British Library and Microsoft deal limits access to da Vinci papers - Museums Association

British Library and Microsoft deal limits access to da Vinci papers

The British Library (BL) has defended its decision to make the full digital version of Leonardo da Vinci’s Codex Arundel …
Patrick Steel
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The British Library (BL) has defended its decision to make the full digital version of Leonardo da Vinci's Codex Arundel and Codex Leicester notebooks available exclusively to users of Microsoft's new Vista platform.

The Codex Arundel belongs to the library, while the Codex Leicester is owned by Bill Gates, the co-founder and chairman of Microsoft. The notebooks contain da Vinci's thinking on culture and science.

Gates has agreed to license a digital version of the Codex Leicester to the library for six months in exchange for Microsoft's use of the library to launch its Windows Vista platform. Both manuscripts can be viewed online by Vista users with Turning The Pages 2.0 software developed for the museum with Microsoft's sponsorship.

Lee Rosenbaum, the contributing editor of Art in America magazine, writing on her blog, CultureGrrl, accused the BL of being 'commercially co-opted' by Microsoft for allowing its copy of Codex Arundel to be 'coupled not only with Gates's Codex, but also with his Vista promotional campaign'.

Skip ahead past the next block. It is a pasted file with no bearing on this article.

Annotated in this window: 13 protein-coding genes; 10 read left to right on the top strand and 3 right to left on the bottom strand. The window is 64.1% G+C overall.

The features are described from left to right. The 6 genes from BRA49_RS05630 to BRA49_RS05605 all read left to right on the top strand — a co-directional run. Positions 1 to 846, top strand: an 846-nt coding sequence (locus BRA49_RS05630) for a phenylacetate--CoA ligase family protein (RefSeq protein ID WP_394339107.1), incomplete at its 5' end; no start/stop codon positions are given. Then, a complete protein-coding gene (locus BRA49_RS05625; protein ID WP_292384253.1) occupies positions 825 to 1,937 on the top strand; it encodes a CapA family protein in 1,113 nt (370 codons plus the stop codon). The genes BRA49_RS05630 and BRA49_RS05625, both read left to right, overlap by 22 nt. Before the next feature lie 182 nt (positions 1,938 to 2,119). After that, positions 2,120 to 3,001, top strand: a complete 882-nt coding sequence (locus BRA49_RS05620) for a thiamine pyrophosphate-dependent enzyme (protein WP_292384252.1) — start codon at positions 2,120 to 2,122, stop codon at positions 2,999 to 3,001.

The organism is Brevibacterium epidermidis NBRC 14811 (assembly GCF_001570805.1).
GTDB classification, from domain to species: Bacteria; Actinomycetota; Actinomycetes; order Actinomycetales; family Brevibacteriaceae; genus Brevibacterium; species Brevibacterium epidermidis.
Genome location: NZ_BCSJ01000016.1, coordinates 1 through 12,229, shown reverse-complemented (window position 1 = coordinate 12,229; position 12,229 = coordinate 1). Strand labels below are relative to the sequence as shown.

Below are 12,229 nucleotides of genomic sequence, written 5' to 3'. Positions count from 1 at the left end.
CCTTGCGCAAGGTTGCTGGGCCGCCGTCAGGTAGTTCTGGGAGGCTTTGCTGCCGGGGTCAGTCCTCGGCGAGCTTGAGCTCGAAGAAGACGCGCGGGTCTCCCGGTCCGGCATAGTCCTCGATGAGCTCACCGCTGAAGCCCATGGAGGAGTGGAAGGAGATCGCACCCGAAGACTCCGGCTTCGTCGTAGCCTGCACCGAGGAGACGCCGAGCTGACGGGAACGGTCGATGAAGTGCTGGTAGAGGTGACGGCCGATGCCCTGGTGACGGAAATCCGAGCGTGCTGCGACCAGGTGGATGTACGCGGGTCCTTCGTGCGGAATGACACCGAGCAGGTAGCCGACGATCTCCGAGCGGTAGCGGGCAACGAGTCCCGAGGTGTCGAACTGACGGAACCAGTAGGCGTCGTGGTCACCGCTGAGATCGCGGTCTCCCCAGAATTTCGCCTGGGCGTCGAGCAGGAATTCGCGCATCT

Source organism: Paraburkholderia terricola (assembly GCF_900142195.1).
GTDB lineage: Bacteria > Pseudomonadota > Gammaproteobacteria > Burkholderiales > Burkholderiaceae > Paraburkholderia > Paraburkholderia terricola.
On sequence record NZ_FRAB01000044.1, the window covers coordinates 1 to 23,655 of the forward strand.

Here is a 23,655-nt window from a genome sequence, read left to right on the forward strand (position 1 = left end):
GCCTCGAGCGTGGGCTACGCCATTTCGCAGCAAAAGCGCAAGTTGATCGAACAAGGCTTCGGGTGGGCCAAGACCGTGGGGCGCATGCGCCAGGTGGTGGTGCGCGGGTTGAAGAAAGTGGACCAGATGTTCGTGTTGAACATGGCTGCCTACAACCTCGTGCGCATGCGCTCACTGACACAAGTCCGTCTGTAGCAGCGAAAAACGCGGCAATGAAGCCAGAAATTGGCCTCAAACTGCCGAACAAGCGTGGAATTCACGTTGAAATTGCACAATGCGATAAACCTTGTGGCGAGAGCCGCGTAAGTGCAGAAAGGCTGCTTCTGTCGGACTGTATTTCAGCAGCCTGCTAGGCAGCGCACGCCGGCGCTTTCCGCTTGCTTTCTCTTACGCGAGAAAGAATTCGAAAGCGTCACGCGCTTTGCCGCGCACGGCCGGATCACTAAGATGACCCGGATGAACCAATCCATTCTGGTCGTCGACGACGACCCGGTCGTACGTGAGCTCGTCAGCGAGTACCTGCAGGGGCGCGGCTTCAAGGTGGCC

A spokesman for the library said: 'Microsoft approached us, has sponsored our creation of Turning The Pages 2.0, helped develop the software, supported the testing, and has funded four prizes worth £10,000 each for our regional competition to give four public libraries the chance to win the software. We have got a lot out of it in terms of making the collections available to a wider public.'

Microsoft plugins have been made available that allow non-Vista users to see the digitised manuscripts, he said, but 'potentially you won't be able to see everything, or work as quickly as with the top-grade experience'.

When Museums Journal tested this, using Windows XP with a Pentium 4 processor, it was possible to view the books, but the software ran slowly. The software does not work on Windows 2000, XP Service Pack 1 or Macintosh platforms.

Martin Kemp, the professor of the history of art at Oxford University,
who was involved in the launch at the BL, told Museums Journal he was 'surprised to learn that the Codex Arundel is only available to people with the most advanced versions of Microsoft's operating systems'.

Asked to comment on the ethics of the deal between Microsoft and the BL, a spokeswoman for the Department for Culture, Media and Sport said: 'Cutting edge technology will start with a limited audience, but the educational benefits of initiatives like Turning The Pages will reach increasingly broader audiences.'

Microsoft issued a statement saying: 'Bill Gates is at the British Library for two historical announcements. Microsoft is announcing the general availability of Windows Vista and Microsoft Office 2007 globally… He is also here to witness the reunification of Leonardo da Vinci's codices.'
Patrick Steel

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